City services such as public lighting, police, fire, water, education and economic access are all vital to our community. They are obtained and provided in many cases by the public policies of those we elect to office. Our right to elect public officials to represent our community should not be traded on the bargaining table of economic distress. For many, this is a new poll tax. One can simply make the argument that, based upon your inability to pay your bills, you should, in fact, lose your right to engage in the electoral privileges of our nation.
Where will this slippery slope end? Will some Legislature introduce a bill that suggests that since some municipality is under financial distress they should no longer be able to participate in national elections? Are we headed down the road to suggest that, due to economic distress, you are not entitled to educational benefits, national healthcare or the guarantees of the Constitution of the United States?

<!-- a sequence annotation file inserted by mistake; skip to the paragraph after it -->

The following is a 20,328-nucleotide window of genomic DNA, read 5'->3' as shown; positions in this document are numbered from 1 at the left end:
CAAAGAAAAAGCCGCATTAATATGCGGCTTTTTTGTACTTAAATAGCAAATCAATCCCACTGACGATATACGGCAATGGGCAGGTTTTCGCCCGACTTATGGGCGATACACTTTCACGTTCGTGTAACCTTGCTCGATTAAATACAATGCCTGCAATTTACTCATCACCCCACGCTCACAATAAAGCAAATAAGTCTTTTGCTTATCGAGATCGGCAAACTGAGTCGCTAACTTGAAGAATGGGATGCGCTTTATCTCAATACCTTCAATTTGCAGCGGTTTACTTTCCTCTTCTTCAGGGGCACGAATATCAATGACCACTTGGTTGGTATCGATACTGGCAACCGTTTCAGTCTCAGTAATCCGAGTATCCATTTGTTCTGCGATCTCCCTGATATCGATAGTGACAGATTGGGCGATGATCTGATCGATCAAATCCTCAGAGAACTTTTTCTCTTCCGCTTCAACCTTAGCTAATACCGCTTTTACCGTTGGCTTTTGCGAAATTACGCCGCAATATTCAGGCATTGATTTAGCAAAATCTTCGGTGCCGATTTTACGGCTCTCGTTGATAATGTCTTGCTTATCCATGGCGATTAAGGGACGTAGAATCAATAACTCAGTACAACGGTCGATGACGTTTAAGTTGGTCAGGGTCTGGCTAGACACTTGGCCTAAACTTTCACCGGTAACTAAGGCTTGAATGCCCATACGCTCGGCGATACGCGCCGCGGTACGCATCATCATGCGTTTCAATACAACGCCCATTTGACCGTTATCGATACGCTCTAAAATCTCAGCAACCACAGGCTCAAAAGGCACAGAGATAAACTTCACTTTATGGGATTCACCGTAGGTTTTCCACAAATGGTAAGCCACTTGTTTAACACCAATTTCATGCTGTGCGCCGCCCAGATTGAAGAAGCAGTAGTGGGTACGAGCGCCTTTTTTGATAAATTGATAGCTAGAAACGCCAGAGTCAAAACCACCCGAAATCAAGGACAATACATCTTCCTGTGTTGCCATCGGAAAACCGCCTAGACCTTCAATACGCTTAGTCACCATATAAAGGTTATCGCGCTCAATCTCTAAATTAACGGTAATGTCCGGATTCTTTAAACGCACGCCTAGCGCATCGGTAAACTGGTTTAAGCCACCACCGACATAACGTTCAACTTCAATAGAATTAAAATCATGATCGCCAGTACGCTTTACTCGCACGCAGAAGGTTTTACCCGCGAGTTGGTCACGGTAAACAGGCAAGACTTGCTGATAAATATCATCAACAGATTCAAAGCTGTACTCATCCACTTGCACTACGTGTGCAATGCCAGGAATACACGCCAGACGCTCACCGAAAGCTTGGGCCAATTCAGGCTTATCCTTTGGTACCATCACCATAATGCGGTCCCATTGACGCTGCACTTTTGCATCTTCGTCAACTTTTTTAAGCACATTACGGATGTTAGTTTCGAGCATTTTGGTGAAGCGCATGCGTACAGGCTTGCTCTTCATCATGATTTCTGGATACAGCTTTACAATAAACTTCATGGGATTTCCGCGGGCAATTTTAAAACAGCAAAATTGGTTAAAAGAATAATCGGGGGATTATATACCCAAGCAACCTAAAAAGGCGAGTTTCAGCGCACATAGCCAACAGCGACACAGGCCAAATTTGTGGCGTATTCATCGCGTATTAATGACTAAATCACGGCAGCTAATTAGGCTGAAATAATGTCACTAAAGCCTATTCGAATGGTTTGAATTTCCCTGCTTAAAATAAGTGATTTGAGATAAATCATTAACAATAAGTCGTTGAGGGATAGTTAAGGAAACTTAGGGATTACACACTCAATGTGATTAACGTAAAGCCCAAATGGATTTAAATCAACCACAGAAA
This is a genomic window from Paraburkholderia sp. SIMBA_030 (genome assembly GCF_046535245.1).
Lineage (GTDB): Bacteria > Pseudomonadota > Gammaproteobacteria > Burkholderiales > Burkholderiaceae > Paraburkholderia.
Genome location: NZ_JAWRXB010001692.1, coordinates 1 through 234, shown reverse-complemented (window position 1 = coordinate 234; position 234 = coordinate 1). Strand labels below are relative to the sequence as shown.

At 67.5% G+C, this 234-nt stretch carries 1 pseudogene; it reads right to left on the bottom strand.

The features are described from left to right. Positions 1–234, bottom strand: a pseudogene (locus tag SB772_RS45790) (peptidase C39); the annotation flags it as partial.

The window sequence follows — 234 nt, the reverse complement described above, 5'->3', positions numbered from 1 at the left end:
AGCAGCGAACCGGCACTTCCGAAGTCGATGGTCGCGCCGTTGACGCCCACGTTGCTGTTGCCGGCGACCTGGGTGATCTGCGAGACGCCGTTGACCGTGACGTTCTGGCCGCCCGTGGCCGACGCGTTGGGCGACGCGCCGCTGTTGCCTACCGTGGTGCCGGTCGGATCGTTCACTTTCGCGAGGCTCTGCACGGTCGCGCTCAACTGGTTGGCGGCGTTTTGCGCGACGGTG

Emergency managers perform three particular functions: cut, slash and sell. Our city cannot cut its way into the future or slash its way into stability or wind up selling every asset that it has to stimulate growth in the economy. What in Detroit will you sell to the highest bidder? Will the time for the emergency manager be extended for 18 months at a time because the governor does not like the plan of the City Council when submitted, thus eliminating the emergency manager?
Orr represents Wells Fargo, one of the nation’s largest banks engaged in foreclosures in the United States. At least 7,800 foreclosures are occurring right now on Wayne County’s new list. Orr represents the Amway Corporation, in which Richard DeVos, a founder, was a lead voice in implementing the right to work effort which is now law in Michigan.